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Using Consultants


The other day, I read a post by South Carolina trial lawyer David Swanner listing the types of consultants he uses: business consultant, marketing consultant, trial consultant, case management consultant.

That might be interesting for lawyers in their practices, but what does it have to do with people who are trying to handle their own legal matters? Just as Dave says he can use all the help he can get, I think it’s useful for self-represented litigants to think about the help they can use. Maybe you’re thinking: “If I can’t hire a lawyer, how can I hire consultants?” Bear with me — I’m thinking more broadly. Here are some “consultants” that might improve a lay person’s handling of a legal matter, often free or for as little payment as a plate of cookies:

Editorial Consultant. Maybe you’re willing to dig through the sources and draft your own pleadings and briefs, but are you your own best proofreader? Probably not — even professional writers benefit from having others edit their work. Find a friend who can spot typos, grammatical errors, and confusing sentences, and have the friend read over your work before you submit it to the court.

Domestic Management Consultant. It’s hard enough to puzzle through legal materials, organize your thoughts, and write clearly without trying to do all that while watching your kids and doing laundry. See if your neighbor will watch your kids for a couple of hours so you can focus.

Research Consultant.¬†You’re probably new to legal research, but there are people out there who make a specialty of it and are happy to give you guidance. Use your library — in person, via telephone, or online.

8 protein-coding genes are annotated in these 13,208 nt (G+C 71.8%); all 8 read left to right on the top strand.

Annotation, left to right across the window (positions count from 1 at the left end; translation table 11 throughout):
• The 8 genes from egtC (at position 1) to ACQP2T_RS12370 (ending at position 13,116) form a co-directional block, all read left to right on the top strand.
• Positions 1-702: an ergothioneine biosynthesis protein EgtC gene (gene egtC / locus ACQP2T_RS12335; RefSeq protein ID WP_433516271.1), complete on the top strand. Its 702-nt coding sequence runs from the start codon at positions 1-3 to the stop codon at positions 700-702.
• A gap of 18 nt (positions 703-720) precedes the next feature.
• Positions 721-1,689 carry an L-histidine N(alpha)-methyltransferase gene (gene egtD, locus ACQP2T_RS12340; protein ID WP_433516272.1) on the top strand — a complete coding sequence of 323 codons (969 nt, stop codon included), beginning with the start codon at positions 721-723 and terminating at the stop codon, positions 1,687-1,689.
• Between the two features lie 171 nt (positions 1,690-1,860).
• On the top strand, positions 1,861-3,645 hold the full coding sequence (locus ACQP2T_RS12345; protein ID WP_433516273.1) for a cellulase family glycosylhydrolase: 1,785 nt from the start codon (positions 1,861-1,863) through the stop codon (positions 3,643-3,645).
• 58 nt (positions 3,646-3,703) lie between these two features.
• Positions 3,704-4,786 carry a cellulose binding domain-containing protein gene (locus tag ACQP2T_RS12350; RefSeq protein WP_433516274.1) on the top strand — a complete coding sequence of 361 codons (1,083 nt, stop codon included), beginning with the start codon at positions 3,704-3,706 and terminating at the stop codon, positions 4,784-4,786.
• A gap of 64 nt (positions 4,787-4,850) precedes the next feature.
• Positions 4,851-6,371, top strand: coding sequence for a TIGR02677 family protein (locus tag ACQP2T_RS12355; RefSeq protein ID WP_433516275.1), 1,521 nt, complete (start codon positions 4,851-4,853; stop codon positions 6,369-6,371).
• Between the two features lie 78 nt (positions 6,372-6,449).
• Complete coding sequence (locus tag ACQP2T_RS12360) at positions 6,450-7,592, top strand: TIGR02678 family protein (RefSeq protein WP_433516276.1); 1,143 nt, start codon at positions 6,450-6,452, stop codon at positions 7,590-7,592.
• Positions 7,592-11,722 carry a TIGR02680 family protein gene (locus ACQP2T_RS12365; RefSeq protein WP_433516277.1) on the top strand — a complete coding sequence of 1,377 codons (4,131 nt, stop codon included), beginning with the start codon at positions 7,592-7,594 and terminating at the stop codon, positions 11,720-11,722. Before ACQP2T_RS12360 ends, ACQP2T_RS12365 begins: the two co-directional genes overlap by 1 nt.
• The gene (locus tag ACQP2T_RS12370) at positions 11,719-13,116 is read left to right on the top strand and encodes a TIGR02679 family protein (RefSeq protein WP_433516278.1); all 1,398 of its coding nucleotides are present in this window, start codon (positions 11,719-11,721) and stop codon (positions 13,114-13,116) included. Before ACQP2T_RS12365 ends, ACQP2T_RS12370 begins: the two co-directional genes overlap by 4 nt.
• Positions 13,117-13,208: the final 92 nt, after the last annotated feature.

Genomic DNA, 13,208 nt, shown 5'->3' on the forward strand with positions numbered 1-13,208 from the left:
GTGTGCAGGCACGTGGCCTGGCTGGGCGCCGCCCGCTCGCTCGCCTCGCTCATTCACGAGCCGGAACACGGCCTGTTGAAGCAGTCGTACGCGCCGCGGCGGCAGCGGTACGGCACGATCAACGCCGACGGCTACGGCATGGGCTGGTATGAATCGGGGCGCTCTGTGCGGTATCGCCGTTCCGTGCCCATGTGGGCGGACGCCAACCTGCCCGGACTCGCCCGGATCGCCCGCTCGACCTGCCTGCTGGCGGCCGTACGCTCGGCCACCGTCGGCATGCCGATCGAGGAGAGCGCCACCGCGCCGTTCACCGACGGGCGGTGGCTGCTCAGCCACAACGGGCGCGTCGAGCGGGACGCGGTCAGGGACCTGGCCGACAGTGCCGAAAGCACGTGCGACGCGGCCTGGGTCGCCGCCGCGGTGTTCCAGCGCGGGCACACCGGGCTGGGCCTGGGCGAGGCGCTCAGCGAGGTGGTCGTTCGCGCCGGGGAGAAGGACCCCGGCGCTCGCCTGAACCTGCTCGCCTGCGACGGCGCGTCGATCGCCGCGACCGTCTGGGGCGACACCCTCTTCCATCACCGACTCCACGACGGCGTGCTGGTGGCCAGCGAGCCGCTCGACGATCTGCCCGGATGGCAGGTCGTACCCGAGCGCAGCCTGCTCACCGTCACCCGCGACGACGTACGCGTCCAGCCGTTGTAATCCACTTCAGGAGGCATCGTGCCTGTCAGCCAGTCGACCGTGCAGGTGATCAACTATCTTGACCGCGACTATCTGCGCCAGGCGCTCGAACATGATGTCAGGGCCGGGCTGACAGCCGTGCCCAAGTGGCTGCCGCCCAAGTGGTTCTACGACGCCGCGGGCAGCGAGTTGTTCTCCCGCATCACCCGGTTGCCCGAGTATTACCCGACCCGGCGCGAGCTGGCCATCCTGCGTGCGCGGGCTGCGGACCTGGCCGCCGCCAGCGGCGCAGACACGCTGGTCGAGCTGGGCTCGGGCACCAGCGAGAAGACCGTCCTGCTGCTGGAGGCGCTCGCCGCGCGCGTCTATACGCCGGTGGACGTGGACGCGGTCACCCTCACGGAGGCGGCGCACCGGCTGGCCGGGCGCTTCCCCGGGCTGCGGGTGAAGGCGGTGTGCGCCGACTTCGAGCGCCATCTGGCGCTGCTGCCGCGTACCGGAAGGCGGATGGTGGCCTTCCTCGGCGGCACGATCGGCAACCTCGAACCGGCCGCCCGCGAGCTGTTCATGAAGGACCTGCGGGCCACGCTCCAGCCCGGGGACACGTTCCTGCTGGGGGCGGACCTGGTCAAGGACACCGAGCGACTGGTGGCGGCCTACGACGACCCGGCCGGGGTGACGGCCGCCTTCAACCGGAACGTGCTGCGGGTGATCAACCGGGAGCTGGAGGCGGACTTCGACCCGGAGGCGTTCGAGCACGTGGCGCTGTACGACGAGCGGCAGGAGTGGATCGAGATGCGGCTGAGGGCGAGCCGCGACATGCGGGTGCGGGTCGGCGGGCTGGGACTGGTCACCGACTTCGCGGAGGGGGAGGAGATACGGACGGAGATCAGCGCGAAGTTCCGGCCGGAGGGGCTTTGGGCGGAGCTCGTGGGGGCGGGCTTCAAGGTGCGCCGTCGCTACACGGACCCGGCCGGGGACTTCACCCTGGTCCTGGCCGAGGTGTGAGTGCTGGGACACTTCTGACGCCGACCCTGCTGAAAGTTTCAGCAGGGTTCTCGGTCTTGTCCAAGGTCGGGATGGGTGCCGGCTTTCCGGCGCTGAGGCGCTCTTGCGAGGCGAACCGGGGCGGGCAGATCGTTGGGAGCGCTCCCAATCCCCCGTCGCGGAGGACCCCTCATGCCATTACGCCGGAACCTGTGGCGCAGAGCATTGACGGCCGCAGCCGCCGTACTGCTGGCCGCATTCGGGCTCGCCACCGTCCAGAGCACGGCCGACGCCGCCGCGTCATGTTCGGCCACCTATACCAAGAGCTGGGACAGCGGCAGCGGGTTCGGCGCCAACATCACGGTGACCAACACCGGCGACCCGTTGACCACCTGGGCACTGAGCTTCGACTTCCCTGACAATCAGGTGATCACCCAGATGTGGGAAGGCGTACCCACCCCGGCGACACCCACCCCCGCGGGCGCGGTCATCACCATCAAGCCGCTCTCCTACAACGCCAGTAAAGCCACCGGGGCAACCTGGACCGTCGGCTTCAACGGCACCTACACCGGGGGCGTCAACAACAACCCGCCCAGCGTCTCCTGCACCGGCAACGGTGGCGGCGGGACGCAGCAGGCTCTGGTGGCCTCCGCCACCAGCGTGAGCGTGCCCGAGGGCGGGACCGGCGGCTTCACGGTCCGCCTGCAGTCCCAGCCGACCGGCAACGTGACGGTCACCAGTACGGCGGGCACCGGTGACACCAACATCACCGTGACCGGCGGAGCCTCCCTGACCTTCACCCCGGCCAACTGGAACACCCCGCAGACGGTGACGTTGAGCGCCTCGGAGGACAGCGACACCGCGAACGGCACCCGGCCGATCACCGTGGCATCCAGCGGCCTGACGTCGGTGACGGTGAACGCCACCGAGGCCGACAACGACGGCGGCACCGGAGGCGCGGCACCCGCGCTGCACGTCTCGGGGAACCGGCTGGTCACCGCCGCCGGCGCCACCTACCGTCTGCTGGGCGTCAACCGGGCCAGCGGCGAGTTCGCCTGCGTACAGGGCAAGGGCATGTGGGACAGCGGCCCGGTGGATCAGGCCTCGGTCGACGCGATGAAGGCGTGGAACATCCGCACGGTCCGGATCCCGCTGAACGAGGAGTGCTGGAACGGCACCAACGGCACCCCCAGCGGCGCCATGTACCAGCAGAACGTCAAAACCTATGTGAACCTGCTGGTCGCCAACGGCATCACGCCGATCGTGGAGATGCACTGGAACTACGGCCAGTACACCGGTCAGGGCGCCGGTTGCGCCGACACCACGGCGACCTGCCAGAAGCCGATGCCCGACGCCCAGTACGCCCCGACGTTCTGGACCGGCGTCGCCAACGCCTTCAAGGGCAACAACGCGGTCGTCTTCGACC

Stress Management Consultant. One thing that makes doing your own legal work hard is that you’re usually stressed by the situation that gave rise to the legal problem. For instance, you’re not only handling your father’s estate, you’re also mourning your father; you’re not only suing your employer for discrimination, you’re also out of work and upset by what happened; you’re not only working on divorce papers, you’re also steamed at your ex. If law is the only way you are addressing the problem, then your legal work will suffer. Find people who can help you with your emotional distress — loved ones, a therapist, people in your faith community, or companions in a support group or twelve-step program.

Others? What other “consultants” are useful for self-represented litigants? Comment if you have ideas.

1 Comment

  1. david giacalone

    October 3, 2006 @ 11:56 pm


    What a great post, Mary! I’d add that the Editorial Consultant should include cooling overheated rhetoric and taming exaggerations as part of her or his role, or a separate Tone Moderator should be employed. We all need that kind of Coach.

    If readers want a short piece on doing grief work during a divorce, they might try an old monograph of mine, which can be found here – .

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